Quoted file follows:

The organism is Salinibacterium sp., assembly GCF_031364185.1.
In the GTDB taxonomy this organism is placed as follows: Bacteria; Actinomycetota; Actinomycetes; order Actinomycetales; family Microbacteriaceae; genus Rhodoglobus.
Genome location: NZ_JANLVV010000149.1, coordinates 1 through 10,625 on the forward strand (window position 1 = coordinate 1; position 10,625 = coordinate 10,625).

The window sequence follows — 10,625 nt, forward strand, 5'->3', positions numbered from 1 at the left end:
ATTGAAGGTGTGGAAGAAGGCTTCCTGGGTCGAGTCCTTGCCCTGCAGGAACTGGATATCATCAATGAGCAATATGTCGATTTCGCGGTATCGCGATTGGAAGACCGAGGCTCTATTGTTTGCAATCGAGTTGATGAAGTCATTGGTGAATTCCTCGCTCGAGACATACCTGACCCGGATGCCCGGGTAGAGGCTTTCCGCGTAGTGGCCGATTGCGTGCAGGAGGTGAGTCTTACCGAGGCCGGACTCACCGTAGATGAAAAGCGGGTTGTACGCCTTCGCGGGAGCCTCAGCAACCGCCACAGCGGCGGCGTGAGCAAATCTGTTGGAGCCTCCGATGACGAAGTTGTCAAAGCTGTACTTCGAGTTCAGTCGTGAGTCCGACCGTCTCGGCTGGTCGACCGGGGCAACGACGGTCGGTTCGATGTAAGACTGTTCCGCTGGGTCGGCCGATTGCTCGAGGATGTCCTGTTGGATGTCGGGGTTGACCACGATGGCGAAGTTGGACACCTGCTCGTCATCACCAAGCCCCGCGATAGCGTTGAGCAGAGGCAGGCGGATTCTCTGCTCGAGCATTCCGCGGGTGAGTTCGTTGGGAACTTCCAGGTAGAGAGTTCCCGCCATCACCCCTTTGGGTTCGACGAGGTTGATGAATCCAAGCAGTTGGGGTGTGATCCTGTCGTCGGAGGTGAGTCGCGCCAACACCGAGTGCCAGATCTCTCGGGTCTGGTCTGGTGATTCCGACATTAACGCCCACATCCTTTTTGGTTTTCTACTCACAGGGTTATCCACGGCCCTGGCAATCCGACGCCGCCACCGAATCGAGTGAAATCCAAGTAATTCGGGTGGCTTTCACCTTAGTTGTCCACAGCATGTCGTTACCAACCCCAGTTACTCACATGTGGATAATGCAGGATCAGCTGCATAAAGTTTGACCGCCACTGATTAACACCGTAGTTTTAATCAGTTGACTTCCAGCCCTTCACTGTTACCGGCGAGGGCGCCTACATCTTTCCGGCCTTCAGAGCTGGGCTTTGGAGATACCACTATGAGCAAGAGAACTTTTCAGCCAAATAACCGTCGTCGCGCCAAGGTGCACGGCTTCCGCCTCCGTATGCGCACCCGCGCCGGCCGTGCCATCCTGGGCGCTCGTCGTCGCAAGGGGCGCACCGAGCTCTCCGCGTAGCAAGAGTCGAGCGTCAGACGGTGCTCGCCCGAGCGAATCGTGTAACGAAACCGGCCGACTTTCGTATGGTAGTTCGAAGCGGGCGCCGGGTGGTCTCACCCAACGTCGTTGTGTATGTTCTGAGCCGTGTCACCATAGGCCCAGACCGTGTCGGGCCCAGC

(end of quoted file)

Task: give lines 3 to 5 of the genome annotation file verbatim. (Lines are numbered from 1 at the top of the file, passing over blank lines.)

Genome location: NZ_JANLVV010000149.1, coordinates 1 through 10,625 on the forward strand (window position 1 = coordinate 1; position 10,625 = coordinate 10,625).

The window sequence follows — 10,625 nt, forward strand, 5'->3', positions numbered from 1 at the left end:
ATTGAAGGTGTGGAAGAAGGCTTCCTGGGTCGAGTCCTTGCCCTGCAGGAACTGGATATCATCAATGAGCAATATGTCGATTTCGCGGTATCGCGATTGGAAGACCGAGGCTCTATTGTTTGCAATCGAGTTGATGAAGTCATTGGTGAATTCCTCGCTCGAGACATACCTGACCCGGATGCCCGGGTAGAGGCTTTCCGCGTAGTGGCCGATTGCGTGCAGGAGGTGAGTCTTACCGAGGCCGGACTCACCGTAGATGAAAAGCGGGTTGTACGCCTTCGCGGGAGCCTCAGCAACCGCCACAGCGGCGGCGTGAGCAAATCTGTTGGAGCCTCCGATGACGAAGTTGTCAAAGCTGTACTTCGAGTTCAGTCGTGAGTCCGACCGTCTCGGCTGGTCGACCGGGGCAACGACGGTCGGTTCGATGTAAGACTGTTCCGCTGGGTCGGCCGATTGCTCGAGGATGTCCTGTTGGATGTCGGGGTTGACCACGATGGCGAAGTTGGACACCTGCTCGTCATCACCAAGCCCCGCGATAGCGTTGAGCAGAGGCAGGCGGATTCTCTGCTCGAGCATTCCGCGGGTGAGTTCGTTGGGAACTTCCAGGTAGAGAGTTCCCGCCATCACCCCTTTGGGTTCGACGAGGTTGATGAATCCAAGCAGTTGGGGTGTGATCCTGTCGTCGGAGGTGAGTCGCGCCAACACCGAGTGCCAGATCTCTCGGGTCTGGTCTGGTGATTCCGACATTAACGCCCACATCCTTTTTGGTTTTCTACTCACAGGGTTATCCACGGCCCTGGCAATCCGACGCCGCCACCGAATCGAGTGAAATCCAAGTAATTCGGGTGGCTTTCACCTTAGTTGTCCACAGCATGTCGTTACCAACCCCAGTTACTCACATGTGGATAATGCAGGATCAGCTGCATAAAGTTTGACCGCCACTGATTAACACCGTAGTTTTAATCAGTTGACTTCCAGCCCTTCACTGTTACCGGCGAGGGCGCCTACATCTTTCCGGCCTTCAGAGCTGGGCTTTGGAGATACCACTATGAGCAAGAGAACTTTTCAGCCAAATAACCGTCGTCGCGCCAAGGTGCACGGCTTCCGCCTCCGTATGCGCACCCGCGCCGGCCGTGCCATCCTGGGCGCTCGTCGTCGCAAGGGGCGCACCGAGCTCTCCGCGTAGCAAGAGTCGAGCGTCAGACGGTGCTCGCCCGAGCGAATCGTGTAACGAAACCGGCCGACTTTCGTATGGTAGTTCGAAGCGGGCGCCGGGTGGTCTCACCCAACGTCGTTGTGTATGTTCTGAGCCGTGTCACCATAGGCCCAGACCGTGTCGGGCCCAGC